Coalitions focus on mental health and community support


GRANT COUNTY – Kayla Isaacson and Megan Watson are coalition specialists who work to deter substance abuse and empower youth in Grant County communities.

“The idea is that everything the coalition does is super-tailored to the community we’re in, so often we’ll see a lot of variation on the specific goals we’re working on and the strategies we’re using to get there. said Watson.

Isaacson is the coalition coordinator for the Soap Lake Prevention Coalition and Watson is the same for the Moses Lake Community Coalition. Watson previously spent two years with the Quincy Partnership for Youth.

Although Isaacson and Watson serve distinct communities, many of their goals and strategies are the same.

In both Soap Lake and Moses Lake, the coalitions focused on tobacco, alcohol and other drug use as well as mental health in the community.

Soap Lake has a strong focus on decreasing supportive attitudes towards underage substance use, reducing youth access to alcohol, tobacco and drugs, and building capacity for refusal and resistance.

Moses Lake focuses on academic performance, delinquency, suicide prevention, and negative childhood experiences.

Watson explained that healthy coping skills are important and have a significant impact on substance use, especially among young people.

“Kids don’t start using aimlessly,” Watson said. “There’s usually something behind it all, and it’s our job to really dig into the root causes of why and it has a lot to do with coping skills.”

Much of what Watson and Isaacson are doing to mitigate substance use and create healthier communities has to do with raising awareness. They provide information such as:

  • Emotional self-regulation tools
  • Family communication lessons
  • Media campaigns to encourage healthy coping skills and open
  • conversations about alcohol, tobacco and drugs
  • Community education workshops

While they provide a wealth of information on a variety of general wellness topics, they also need to identify the issues their individual communities are facing and what would help them overcome those challenges, in a way that is accessible to them. .

“One of those things that you always have to keep in mind when implementing strategies in the community is what obstacles are our community going to face?” said Watson.

She explained that barriers can include more than economic status and racial equity, it can also be things like transportation and internet access.

One of the ways they work to make their material more accessible is by providing the material in print and in the media, as well as having English, Spanish and Russian versions.

Both Watson and Isaacson said it’s not easy trying to figure out what strategies are working in their respective communities and they constantly re-evaluate the things they do. They explained that a big obstacle is not having as much community involvement as they would like. Without feedback and support from their respective communities, they find it harder to determine what is most receptive in the communities and what their communities want the coalitions to look like. The bigger goal, they said, is to help these coalitions be able to be self-sufficient and important parts of the communities in which they find themselves.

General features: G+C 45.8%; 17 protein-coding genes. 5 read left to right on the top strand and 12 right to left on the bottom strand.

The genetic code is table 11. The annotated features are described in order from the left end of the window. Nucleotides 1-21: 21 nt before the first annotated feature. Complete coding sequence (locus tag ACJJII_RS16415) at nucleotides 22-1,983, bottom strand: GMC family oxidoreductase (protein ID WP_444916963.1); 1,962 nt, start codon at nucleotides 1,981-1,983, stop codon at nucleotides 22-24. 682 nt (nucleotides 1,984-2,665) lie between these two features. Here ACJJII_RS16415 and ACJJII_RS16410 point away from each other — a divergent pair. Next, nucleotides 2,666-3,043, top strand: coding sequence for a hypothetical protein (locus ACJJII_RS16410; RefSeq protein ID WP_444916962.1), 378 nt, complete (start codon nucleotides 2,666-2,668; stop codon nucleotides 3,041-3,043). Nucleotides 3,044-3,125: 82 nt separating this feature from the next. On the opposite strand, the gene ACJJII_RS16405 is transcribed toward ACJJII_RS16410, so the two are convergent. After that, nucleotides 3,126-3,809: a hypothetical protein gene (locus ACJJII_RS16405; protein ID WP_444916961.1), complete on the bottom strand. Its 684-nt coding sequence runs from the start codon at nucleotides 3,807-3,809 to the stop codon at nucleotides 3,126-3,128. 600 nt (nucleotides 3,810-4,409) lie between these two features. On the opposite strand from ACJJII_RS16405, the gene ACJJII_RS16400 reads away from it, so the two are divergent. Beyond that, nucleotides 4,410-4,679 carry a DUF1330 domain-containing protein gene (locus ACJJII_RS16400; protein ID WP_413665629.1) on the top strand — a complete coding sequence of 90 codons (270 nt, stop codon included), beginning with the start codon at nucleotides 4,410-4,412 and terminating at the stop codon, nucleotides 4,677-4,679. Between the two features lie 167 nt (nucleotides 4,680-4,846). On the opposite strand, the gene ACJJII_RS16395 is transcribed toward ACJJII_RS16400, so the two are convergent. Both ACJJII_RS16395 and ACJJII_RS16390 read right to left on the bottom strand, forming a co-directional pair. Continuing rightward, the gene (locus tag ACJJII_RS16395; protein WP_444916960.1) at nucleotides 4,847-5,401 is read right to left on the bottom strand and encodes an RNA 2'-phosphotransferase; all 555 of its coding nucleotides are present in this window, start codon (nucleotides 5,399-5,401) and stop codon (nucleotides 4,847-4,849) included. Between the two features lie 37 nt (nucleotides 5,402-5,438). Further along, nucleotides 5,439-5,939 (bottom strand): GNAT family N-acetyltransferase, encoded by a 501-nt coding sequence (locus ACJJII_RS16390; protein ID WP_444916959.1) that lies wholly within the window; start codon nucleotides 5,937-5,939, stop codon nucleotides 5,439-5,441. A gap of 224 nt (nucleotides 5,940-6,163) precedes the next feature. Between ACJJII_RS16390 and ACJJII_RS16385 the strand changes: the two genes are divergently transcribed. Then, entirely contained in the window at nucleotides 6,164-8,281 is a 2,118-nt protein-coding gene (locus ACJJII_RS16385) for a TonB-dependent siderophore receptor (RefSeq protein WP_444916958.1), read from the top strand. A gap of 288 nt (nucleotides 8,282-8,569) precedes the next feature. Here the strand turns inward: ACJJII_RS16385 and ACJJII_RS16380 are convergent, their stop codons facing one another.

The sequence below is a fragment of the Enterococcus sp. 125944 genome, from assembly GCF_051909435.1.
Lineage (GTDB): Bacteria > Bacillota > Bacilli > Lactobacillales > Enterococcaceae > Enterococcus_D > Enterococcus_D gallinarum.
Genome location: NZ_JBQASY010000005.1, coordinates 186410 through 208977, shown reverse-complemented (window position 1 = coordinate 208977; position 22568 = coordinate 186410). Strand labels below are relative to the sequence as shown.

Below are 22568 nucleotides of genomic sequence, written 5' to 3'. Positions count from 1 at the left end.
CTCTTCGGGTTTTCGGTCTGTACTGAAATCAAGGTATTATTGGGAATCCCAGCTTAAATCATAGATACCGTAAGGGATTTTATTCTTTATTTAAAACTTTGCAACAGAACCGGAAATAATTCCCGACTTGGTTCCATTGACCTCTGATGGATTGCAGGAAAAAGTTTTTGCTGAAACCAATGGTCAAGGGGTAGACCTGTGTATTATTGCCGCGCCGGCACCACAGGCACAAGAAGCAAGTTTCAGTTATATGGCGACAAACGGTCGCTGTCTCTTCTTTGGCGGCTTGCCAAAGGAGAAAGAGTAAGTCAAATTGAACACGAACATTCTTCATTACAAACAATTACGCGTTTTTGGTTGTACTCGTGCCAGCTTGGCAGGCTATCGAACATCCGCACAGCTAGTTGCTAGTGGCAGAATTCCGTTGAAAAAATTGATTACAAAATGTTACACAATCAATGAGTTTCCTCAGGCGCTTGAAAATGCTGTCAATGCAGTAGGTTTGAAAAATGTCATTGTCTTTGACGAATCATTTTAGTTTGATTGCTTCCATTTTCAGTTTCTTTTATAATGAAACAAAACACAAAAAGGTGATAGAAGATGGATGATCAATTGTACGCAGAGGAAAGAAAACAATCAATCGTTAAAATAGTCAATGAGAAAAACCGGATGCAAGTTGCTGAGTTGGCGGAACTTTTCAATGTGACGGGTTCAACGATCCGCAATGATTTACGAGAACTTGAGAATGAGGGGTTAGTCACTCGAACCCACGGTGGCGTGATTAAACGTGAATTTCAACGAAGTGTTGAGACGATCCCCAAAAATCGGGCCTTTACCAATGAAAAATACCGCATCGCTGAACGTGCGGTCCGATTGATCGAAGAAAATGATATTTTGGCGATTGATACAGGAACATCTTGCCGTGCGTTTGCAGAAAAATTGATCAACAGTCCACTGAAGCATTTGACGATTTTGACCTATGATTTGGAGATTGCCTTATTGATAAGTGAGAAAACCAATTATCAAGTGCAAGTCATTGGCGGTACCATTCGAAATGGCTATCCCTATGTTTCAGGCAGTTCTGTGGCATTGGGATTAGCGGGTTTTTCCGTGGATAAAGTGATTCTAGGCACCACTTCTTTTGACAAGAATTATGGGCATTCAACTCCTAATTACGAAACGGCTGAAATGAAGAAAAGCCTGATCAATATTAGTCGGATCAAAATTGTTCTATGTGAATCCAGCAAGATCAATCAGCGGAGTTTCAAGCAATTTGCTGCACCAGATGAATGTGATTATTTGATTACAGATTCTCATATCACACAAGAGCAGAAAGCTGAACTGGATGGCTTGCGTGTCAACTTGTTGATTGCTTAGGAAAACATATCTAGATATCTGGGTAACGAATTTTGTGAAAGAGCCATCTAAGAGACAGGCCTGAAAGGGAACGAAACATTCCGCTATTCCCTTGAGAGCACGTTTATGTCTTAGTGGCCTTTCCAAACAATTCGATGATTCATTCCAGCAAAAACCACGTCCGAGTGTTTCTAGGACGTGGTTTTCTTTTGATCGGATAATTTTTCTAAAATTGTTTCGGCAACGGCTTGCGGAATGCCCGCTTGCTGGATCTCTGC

“I think our overall goal is just to provide a place where people can come together and share ideas, concerns and resources, and just foster that collaboration between community members and organizations and other key leaders. other communities in Grant County,” Isaacson said.

Ultimately, Watson and Isaacson said they had a passion for their work and were just a bridge and a resource for a community to come together and do their part in creating a healthier future for everyone across the country.

“We focus on each specific community and their needs, wants and goals, but at the same time, as a county, as a state, as a nation, we have an overriding purpose and mission to having healthy young people, communities and families,” says Isaacson. “And I think the more coalitions there are working towards those goals, the more consistency there is and hopefully the more likely things will go the way we want.”

Contact the coalitions

Soap Lake Prevention Coalition on Facebook: https://www.facebook.com/SoapLakePrevention

Moses Lake Community Coalition on Facebook: https://www.facebook.com/MLCommunityCoalition

or email the coordinators at:

[email protected]

[email protected]

Rebecca Pettingill can be reached at [email protected] For more coverage, download the Columbia Basin Herald app – available for iOS and Android devices.

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